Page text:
Location: Cancelo (Triacastela, Lugo)
Cronology: Middle Palaeolithic
Director: Xose-Pedro Rodríguez and Arturo de Lombera
The Cova Eirós site is located in Cancelo (Triacastela, Lugo). The cave entrance is on the NNW slope of Monte Penedo in Serra do Ouribio, 780 m.a.s.l. The cave is 104 metres long, with a mouth that currently measures 2 metres high by 3.5 metres wide. In the late 1980s, several digs in the middle and end sections of the cave provided approx. 4,000 bones from at least 43 bears. Based on these findings, Cova Eirós became one of the most important sites on the Iberian Peninsula for Ursus spelaeus remains. In 1993, the first archaeological dig in Cova Eirós was a 1 m2 test pit at the cave entrance in which five archaeological levels were identified and initially attributed to the Middle and Upper Palaeolithic. Following these reports, in 2008, a new phase in the exploration of the Cova Eirós occupations begun.
As a consequence of these new excavations, two levels attributed to the Middle Palaeolithic (levels 3 and 4) have been identified in the lower part of the sequence. These Middle Palaeolithic lithic assemblages are characterised by the use of quartz, with quartzite playing a secondary role. The features of the lithic assemblage of Level 3 suggest a differential management of lithic resources, defined particularly by the relationship of the Levallois technique to fine-grained quartzite and the use of more expeditious methods with quartz, although quartz Levallois products have also been found. Functional analysis of this assemblage has identified activities related to hunting (broken spear tips), butchering and hide-treatment at the site. The faunal assemblages of the Middle Palaeolithic levels are characterized by a high percentage of fragmentation. Some bones show clear cut marks and fractures, pointing to the anthropic factor as the main agent in activities related to butchering, skinning and accessing the bone marrow. There is one OSL dating for Level 3: 84.807 ± 4919 BP.
Levels 1, 2 and B have been ascribed to the Upper Palaeolithic. Level 2 contains a high percentage of small-sized quartz industry. Although the type of raw material and the large number of knapping fragments hinder an accurate techno-typological definition, certain changes in the supply strategies – with the appearance of small amounts of rock crystal and flint – and the presence of blade items in rock crystal permit this assemblage to be attributed to the initial Upper Palaeolithic. AMS C14 dating (31690 ± 240 BP) situates these occupations in the Aurignacian. The faunal record includes Cervus elaphus and Capreolus capreolus and a remarkable representation of carnivores. The faunal remains show a high level of fragmentation and some have obvious cut marks and fresh fractures.
The top layer of Level 1 was dated by OSL to about 17,000 years BP. The lithic assemblage of this level is characterized by the use of quartz, while flint and rock crystal have a greater representation in comparison with older levels, parallel to an increased blade and bladelet component. The technical nature of the assemblage and the datings currently available ascribe this level to the end of the Gravettian. As to the faunal assemblage, Rupicapra rupicapra and Cervus elaphus still predominate amongst the herbivore species, but there is a significant decrease of carnivores with respect to the previous levels.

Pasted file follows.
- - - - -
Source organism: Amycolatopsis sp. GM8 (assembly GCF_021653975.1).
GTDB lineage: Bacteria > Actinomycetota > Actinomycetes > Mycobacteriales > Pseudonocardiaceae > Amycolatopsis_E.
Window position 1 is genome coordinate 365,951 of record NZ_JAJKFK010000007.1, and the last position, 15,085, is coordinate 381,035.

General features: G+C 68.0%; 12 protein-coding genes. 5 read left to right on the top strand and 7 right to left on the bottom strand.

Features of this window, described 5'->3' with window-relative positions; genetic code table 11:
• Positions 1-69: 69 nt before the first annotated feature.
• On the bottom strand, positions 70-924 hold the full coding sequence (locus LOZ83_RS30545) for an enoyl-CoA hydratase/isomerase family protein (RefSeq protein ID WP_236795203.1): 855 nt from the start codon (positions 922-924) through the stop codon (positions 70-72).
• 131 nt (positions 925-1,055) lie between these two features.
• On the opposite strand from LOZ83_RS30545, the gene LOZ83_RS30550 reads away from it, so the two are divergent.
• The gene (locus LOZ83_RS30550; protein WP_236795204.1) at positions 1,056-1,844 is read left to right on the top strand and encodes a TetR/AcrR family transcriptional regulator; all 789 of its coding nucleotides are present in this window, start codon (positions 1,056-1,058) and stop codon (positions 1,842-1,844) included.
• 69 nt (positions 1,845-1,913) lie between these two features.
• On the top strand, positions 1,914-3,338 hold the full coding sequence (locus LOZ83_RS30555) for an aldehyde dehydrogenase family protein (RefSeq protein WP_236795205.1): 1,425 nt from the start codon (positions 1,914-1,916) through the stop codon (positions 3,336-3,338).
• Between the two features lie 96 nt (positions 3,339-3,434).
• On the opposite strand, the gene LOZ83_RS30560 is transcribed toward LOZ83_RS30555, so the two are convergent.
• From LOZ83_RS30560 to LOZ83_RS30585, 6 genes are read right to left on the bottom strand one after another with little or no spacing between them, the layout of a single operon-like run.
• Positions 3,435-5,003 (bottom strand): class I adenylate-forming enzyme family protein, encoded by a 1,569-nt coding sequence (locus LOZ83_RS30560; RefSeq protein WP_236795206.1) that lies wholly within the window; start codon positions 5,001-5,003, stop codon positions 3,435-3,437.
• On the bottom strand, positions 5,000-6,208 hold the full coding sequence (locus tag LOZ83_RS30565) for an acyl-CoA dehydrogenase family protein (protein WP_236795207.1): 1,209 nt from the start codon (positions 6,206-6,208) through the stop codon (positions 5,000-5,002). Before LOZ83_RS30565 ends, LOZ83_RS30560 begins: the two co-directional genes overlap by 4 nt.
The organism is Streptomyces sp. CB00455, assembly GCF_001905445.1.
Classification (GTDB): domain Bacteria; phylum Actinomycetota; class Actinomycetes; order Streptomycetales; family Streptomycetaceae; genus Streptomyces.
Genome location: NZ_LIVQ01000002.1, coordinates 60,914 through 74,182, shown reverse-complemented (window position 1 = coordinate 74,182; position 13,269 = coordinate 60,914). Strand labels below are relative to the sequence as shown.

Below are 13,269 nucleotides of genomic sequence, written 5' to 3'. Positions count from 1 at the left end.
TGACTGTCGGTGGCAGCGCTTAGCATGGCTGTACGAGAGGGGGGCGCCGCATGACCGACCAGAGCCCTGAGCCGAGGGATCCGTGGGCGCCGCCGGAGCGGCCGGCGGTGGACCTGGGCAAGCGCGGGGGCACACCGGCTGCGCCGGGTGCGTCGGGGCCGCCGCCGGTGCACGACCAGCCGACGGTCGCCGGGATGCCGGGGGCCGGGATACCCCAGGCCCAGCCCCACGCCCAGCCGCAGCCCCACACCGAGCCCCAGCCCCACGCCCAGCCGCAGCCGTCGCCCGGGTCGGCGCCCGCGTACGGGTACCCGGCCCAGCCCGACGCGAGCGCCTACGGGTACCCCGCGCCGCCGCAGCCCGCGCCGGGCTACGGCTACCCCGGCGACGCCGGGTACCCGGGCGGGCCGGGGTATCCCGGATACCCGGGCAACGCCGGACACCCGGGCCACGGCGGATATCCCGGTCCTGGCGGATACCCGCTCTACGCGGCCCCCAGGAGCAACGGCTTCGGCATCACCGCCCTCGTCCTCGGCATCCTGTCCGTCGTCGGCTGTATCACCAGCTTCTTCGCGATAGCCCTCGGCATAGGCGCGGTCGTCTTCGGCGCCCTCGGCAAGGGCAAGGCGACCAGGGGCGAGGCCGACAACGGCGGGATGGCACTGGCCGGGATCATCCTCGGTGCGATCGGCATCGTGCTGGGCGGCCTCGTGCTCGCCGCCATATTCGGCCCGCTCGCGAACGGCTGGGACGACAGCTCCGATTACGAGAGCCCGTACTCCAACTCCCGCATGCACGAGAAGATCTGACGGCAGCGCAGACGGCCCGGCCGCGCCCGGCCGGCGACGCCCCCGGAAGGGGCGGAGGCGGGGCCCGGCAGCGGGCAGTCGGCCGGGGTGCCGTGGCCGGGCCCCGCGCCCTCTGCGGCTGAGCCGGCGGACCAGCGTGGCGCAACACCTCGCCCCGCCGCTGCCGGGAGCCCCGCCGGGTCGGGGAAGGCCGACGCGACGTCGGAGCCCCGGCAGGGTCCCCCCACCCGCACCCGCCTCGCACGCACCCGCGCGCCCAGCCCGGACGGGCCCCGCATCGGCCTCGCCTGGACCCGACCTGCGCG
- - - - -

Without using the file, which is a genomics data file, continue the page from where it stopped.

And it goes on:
The lithic assemblage of Level B shows a clear specialization, with a high percentage (40.6 %) of rock crystal, second only to quartz. There are two different chaînes opératoires in the reduction strategies: the production of flakes in quartz and quartzite with longitudinal, orthogonal and, to a lesser extent, bipolar techniques; and on the other hand, specialized production focused on the exploitation of rock crystal prisms for bladelets and backed elements. Faunal remains – including a deer antler – are quite scarce, possibly due to the more organic component of the sediment. Radiocarbon dating places this event right at the end of the Magdalenian (C14 AMS: 12,060 ± 50 BP).
While most of the identified occupations at the site have been ascribed to various periods in the Middle and Upper Palaeolithic, there is also evidence of this cave's use in subsequent periods. In recent prehistory, it was used as a burial site, judging by the Bell-Beaker ceramic material recovered at the entrance, and the human remains found inside the cave, dated to the Bronze Age (3151 ± 31 BP).
Moreover, in 2011 several paintings and engravings were discovered inside Cova Eirós, the first Palaeolithic rock art detected in north-western Iberia. The ongoing characterization, classification and dating work of these motifs will permit a precise definition of the chrono-cultural coordinates of these Palaeolithic expressions. Eleven decorated panels have been identified to date. One of the features of the series – also a constraint for their study – is the poor state of the images due to the heavy washing of the paintings and the large amount of recent graffiti which has affected many of the motifs.
To summarize, the Cova Eirós site contains the most complete stratigraphic sequence now available for the study of the Middle and Upper Palaeolithic in Galicia. It permits a direct comparison of evolving technologies, subsistence strategies, and adaptation to and exploitation of the territory between the Neanderthals and the H. sapiens of north-western Iberia. Cova Eirós is a reference point in the reconstruction of the evolution of the habitation of Galicia's eastern ranges (Serras Orientais) and the relationship to the open-air settlements and shelters in regions of north-western Iberia. The archaeological record and the cave art at this site point to a similarity and even convergence with historical processes identified along the Cantabrian Coast.